New Bladder Device for Interstitial Cystitis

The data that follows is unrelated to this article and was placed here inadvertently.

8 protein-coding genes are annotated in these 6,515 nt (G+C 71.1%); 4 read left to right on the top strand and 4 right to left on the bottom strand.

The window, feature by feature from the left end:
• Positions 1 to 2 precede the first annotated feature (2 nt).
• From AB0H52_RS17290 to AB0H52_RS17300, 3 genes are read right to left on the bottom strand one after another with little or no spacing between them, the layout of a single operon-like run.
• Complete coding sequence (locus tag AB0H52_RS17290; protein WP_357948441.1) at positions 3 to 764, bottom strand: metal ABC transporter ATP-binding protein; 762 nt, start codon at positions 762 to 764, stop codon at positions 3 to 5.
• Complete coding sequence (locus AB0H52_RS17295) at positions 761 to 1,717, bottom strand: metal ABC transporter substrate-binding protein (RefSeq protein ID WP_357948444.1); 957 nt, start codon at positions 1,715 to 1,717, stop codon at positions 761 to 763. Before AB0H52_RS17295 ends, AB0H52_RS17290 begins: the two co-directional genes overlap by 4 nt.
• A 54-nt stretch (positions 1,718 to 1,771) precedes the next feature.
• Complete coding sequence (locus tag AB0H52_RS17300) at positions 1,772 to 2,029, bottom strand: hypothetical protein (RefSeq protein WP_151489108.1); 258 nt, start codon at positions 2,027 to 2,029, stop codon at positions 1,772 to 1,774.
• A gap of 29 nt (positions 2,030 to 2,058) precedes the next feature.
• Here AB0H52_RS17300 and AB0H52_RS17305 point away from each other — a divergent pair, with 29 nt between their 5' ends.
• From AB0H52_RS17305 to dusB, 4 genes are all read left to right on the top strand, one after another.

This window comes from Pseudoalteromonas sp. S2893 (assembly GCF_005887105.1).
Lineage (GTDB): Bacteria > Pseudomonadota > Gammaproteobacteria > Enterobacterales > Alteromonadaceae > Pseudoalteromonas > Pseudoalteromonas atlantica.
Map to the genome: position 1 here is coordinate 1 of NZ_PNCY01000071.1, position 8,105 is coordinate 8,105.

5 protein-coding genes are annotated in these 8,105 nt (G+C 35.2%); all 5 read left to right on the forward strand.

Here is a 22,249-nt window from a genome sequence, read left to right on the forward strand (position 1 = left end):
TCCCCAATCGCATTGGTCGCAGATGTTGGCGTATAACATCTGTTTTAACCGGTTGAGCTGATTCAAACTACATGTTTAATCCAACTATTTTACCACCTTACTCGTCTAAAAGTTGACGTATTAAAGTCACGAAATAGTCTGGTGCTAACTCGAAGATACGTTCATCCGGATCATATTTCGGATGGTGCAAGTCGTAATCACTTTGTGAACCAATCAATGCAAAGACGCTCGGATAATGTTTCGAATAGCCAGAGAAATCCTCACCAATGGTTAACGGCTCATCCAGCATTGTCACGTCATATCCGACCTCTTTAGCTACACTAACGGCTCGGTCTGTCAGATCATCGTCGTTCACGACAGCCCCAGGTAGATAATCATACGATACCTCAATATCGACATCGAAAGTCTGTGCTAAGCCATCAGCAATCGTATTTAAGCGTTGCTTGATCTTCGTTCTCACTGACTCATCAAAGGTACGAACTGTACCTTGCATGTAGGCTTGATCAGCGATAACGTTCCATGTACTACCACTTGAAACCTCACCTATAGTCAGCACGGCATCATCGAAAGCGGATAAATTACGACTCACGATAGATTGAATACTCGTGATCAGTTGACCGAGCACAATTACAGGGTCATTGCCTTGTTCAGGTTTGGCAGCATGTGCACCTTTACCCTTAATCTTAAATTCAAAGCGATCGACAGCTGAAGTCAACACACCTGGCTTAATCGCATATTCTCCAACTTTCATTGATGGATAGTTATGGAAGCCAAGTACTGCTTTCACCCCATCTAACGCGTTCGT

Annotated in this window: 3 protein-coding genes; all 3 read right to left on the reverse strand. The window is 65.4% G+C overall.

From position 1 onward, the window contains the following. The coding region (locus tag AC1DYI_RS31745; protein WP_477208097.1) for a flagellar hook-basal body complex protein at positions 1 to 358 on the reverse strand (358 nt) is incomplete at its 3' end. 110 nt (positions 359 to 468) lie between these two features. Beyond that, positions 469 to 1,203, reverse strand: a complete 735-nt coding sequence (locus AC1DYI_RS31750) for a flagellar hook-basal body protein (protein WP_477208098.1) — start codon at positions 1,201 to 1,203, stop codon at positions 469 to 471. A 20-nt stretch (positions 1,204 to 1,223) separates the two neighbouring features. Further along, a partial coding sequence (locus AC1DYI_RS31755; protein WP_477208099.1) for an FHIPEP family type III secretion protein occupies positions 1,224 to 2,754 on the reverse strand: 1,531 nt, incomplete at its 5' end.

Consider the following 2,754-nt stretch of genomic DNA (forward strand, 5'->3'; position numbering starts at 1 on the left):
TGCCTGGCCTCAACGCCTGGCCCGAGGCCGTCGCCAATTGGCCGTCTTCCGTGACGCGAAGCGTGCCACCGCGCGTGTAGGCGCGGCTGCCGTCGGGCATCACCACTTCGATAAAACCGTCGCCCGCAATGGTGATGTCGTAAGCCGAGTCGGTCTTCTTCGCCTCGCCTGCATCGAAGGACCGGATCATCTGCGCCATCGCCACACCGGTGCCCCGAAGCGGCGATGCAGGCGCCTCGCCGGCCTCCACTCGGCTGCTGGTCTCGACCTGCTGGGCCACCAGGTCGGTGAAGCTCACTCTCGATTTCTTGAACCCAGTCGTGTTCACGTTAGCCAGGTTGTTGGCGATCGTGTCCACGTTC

It is estimated 300,000 Americans suffer from interstitial cystitis (IC), chronic pelvic pain or discomfort related to the urinary bladder with symptoms that include urinary urgency or frequency. Women are primarily affected by IC and may live with symptoms for years before diagnosed. The cause of symptom flare-ups is still unclear and diagnosis is often made after ruling out other possible causes for symptoms. Treatment is aimed at decreasing pain and sometimes includes pelvic floor physical therapy, analgesics or bladder instillations. Michael Cima, professor of engineering at MIT has developed a device to be placed in the bladder to deliver lidocaine (a local anesthetic/pain reliever) for up to two weeks. The device forms a pretzel shape, keeping it in the bladder until removed by a physician. The device is called LiRIS, lidocaine-releasing intravesical system. So far, LiRIS has only been tested in 28 patients, 18 with bladder problems and 10 without. Two different doses of lidocaine were tested, 200mg and 650mg. The 200mg dose of medication appeared as effective as the higher 650mg dose. Some participants reported reduced symptoms for two and a half months after the 2 week device was removed.

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